In today’s hyper-connected world, analysis has become a mere commodity. Retrieving it – let alone information – is like drinking from a fire hydrant. For example, Googling “global economic growth" yields 61 million results; “Eurozone deflation”, 1 million; “tensions in south-east Asia”, 2 million, and so on... It should therefore come as no surprise that we get easily lost in this myriad of information and analysis.

In the face of analysis overload, it becomes invaluable to sift, select and frame the issues and opinions that matter. This is why The Monthly Barometer came up with a Weekly Selection of op-eds and articles. Each week, we select just five of them (out of hundreds that are sent to us by our network) that we frame in two or three sentences. These five pieces convey in a succinct and accessible manner the thinking of people whose opinions matter the most in a variety of macro fields: economics, geopolitics, society, environment, technology and psychology. They constitute a “formidable” shortcut to complex analysis by offering insights and snapshots that can be read in just a few minutes and are easy to digest. For those keen to make sense of today’s world, The Weekly Selections are a must-read. They constitute the best antidote to information and analysis overload.

As a new service, The Monthly Barometer is now offering to its subscribers, and a potentially much larger group, a curation of all The Weekly Selections. On any given macro issue, it will be possible to access the best thinking at the tap of key.  This service should therefore be of particular interest to researchers and students enabling them as it does to grasp with ease “who said what and when”.

Subscribers of the Monthly Barometer can access curated Weekly Selections as part of their subscription. 

Researchers and students who do not wish to subscribe to The Monthly Barometer can access them on a pay-as-you-wish basis. Please pay an amount that corresponds to the value you attach to the product. If you don’t want to pay, remember the following: “If something online is free, you are not the customer – you are the product” (Jonathan Zittrain, George Bemis Professor of Law at Harvard Law School and the Harvard Kennedy School of Government).

Curation of weekly selections – A distillation of the opinions that count!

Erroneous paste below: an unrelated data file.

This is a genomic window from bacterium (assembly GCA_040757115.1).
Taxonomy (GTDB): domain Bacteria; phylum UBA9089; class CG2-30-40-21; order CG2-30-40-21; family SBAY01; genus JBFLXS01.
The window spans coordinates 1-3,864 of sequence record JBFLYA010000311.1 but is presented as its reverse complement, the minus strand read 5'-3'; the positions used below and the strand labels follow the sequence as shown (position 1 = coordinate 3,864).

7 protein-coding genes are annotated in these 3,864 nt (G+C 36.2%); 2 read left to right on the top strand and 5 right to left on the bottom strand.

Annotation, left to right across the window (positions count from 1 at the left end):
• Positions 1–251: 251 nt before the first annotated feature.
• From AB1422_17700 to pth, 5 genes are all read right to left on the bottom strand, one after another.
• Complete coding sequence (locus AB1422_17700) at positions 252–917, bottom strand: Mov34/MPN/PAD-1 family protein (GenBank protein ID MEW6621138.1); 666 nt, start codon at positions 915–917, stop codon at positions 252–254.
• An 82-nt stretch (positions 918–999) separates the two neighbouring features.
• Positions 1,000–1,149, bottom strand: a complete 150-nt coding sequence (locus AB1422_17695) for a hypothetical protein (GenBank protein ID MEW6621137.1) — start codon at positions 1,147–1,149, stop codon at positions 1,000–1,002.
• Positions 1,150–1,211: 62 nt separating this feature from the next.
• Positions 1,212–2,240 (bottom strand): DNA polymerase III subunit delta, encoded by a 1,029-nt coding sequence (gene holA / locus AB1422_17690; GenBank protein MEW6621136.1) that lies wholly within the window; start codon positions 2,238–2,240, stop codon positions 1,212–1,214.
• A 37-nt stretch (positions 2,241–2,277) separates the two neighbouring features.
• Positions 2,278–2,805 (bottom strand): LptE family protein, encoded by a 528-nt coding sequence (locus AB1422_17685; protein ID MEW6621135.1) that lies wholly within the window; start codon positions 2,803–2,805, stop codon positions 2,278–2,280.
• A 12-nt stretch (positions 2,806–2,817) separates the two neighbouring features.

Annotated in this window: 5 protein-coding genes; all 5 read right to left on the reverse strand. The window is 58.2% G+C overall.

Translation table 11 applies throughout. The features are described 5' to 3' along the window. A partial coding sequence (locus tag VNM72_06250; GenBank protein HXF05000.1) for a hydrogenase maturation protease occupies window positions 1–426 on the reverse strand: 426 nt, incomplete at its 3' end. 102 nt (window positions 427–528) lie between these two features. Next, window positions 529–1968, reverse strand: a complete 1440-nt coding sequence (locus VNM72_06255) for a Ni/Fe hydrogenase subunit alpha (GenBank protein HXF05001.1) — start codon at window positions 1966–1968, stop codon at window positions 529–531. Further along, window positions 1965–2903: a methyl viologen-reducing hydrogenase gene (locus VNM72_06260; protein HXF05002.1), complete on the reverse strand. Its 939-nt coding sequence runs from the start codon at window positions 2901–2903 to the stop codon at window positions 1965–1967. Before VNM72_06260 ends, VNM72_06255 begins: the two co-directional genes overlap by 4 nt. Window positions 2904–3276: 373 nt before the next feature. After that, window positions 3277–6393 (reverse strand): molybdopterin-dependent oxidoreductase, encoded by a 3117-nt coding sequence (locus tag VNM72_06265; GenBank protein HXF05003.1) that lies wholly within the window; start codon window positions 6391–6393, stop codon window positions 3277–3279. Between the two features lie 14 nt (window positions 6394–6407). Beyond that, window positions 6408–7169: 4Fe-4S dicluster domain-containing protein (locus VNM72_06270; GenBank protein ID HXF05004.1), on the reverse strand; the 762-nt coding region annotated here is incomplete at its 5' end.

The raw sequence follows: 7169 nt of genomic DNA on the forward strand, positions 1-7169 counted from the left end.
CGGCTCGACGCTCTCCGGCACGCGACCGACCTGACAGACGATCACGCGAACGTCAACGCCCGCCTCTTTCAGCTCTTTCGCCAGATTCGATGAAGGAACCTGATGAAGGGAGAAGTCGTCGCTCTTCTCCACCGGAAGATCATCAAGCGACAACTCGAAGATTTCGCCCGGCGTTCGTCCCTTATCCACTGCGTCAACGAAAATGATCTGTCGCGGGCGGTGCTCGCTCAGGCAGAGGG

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Kenneth Rogoff
Filter: Category: ECONOMICS > Real estate
  • ENVIRONMENT, Climate Change, ECONOMICS, Real estate

    Erika Bolstad, "High Ground Is Becoming Hot Property as Sea Level Rises"

    Scientific American - 1 May 2017

    This article about how climate change is now part of the gentrification story in Miami real estate gives us a taste of things to come. All coastal areas around the world will suffer the same fate, and it is the less affluent (in rich countries) and areas that don’t have the financial resources to adapt to rising waters (in poor countries) that will suffer. A rather long read (more than 10 min) but worth it! It introduces a new expression: “climate gentrification”.

    Published in Weekly selection 5 May 2017


  • ECONOMICS, Inequalities, Real estate

    Noah Smith, "The threat coming by land"

    Quartz - 9 Sep 2015

    Since 1950 the share of residential property value as a percentage of GDP has increased dramatically in European countries, but the phenomenon is global, driven by an increase in the demand for desirable locations - an inherently scarce commodity that pushes up the value of land. What ultimately determines the value of modern land is the incentive to locate close to other people, but this creates “externalities”. A possible solution, politically difficult, is to tax the value of locations. (reads in about 5 mn)

    Published in Weekly selection 11 September 2015


  • GEOPOLITICS, China, ECONOMICS, Real estate

    Andrew Sheng and Xiao Geng, "Great Cities and Ghost Towns"

    Project Syndicate - 18 Sep 2014

    Andrew and Xiao, both from the Fung Global Institute, argue that China’s ghost towns will merely prove to be “potholes on the path to development” and explain why they are not “harbingers of doom”. This is a powerful and must-read argument, especially for those, like us at The Monthly Barometer, who view the impending collapse of Chinese property prices as number one global economic risk.

    Published in Weekly selection 20 September 2014


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